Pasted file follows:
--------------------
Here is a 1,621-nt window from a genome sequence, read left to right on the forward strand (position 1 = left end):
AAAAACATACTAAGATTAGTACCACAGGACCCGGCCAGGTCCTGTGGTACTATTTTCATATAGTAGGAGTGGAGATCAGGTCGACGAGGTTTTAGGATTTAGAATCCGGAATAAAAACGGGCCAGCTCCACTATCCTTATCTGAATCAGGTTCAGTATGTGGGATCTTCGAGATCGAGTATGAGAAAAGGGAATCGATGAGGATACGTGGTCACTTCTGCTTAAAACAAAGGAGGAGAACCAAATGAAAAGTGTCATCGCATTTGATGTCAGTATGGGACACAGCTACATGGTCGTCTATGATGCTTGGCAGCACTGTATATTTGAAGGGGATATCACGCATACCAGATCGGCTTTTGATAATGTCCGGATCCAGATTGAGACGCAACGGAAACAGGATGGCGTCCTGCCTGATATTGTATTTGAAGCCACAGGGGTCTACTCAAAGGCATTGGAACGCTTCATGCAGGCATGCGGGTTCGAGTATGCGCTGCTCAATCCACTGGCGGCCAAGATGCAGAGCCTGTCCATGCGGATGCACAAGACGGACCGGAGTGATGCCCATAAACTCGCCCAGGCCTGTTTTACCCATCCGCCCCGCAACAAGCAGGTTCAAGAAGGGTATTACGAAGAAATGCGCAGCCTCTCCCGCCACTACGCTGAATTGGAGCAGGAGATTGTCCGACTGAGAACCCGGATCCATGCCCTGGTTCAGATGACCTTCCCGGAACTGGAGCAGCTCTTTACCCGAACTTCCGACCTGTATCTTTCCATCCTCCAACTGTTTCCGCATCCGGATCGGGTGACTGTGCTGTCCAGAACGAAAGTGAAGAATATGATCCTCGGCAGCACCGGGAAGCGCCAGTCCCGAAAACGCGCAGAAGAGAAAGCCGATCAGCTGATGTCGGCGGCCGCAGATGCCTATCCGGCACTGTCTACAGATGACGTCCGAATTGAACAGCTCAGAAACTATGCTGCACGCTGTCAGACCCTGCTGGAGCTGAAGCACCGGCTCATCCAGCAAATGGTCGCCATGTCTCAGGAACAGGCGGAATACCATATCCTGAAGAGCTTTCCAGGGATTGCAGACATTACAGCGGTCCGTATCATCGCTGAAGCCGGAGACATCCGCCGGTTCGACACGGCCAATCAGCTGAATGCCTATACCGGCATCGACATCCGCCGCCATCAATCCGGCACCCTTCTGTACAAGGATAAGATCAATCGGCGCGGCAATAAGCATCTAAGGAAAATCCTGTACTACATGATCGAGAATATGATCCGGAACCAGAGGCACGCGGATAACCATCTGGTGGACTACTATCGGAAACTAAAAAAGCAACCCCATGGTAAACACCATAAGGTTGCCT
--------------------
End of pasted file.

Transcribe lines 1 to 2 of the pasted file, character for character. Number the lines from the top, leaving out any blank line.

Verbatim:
Here is a 1,621-nt window from a genome sequence, read left to right on the forward strand (position 1 = left end):
AAAAACATACTAAGATTAGTACCACAGGACCCGGCCAGGTCCTGTGGTACTATTTTCATATAGTAGGAGTGGAGATCAGGTCGACGAGGTTTTAGGATTTAGAATCCGGAATAAAAACGGGCCAGCTCCACTATCCTTATCTGAATCAGGTTCAGTATGTGGGATCTTCGAGATCGAGTATGAGAAAAGGGAATCGATGAGGATACGTGGTCACTTCTGCTTAAAACAAAGGAGGAGAACCAAATGAAAAGTGTCATCGCATTTGATGTCAGTATGGGACACAGCTACATGGTCGTCTATGATGCTTGGCAGCACTGTATATTTGAAGGGGATATCACGCATACCAGATCGGCTTTTGATAATGTCCGGATCCAGATTGAGACGCAACGGAAACAGGATGGCGTCCTGCCTGATATTGTATTTGAAGCCACAGGGGTCTACTCAAAGGCATTGGAACGCTTCATGCAGGCATGCGGGTTCGAGTATGCGCTGCTCAATCCACTGGCGGCCAAGATGCAGAGCCTGTCCATGCGGATGCACAAGACGGACCGGAGTGATGCCCATAAACTCGCCCAGGCCTGTTTTACCCATCCGCCCCGCAACAAGCAGGTTCAAGAAGGGTATTACGAAGAAATGCGCAGCCTCTCCCGCCACTACGCTGAATTGGAGCAGGAGATTGTCCGACTGAGAACCCGGATCCATGCCCTGGTTCAGATGACCTTCCCGGAACTGGAGCAGCTCTTTACCCGAACTTCCGACCTGTATCTTTCCATCCTCCAACTGTTTCCGCATCCGGATCGGGTGACTGTGCTGTCCAGAACGAAAGTGAAGAATATGATCCTCGGCAGCACCGGGAAGCGCCAGTCCCGAAAACGCGCAGAAGAGAAAGCCGATCAGCTGATGTCGGCGGCCGCAGATGCCTATCCGGCACTGTCTACAGATGACGTCCGAATTGAACAGCTCAGAAACTATGCTGCACGCTGTCAGACCCTGCTGGAGCTGAAGCACCGGCTCATCCAGCAAATGGTCGCCATGTCTCAGGAACAGGCGGAATACCATATCCTGAAGAGCTTTCCAGGGATTGCAGACATTACAGCGGTCCGTATCATCGCTGAAGCCGGAGACATCCGCCGGTTCGACACGGCCAATCAGCTGAATGCCTATACCGGCATCGACATCCGCCGCCATCAATCCGGCACCCTTCTGTACAAGGATAAGATCAATCGGCGCGGCAATAAGCATCTAAGGAAAATCCTGTACTACATGATCGAGAATATGATCCGGAACCAGAGGCACGCGGATAACCATCTGGTGGACTACTATCGGAAACTAAAAAAGCAACCCCATGGTAAACACCATAAGGTTGCCT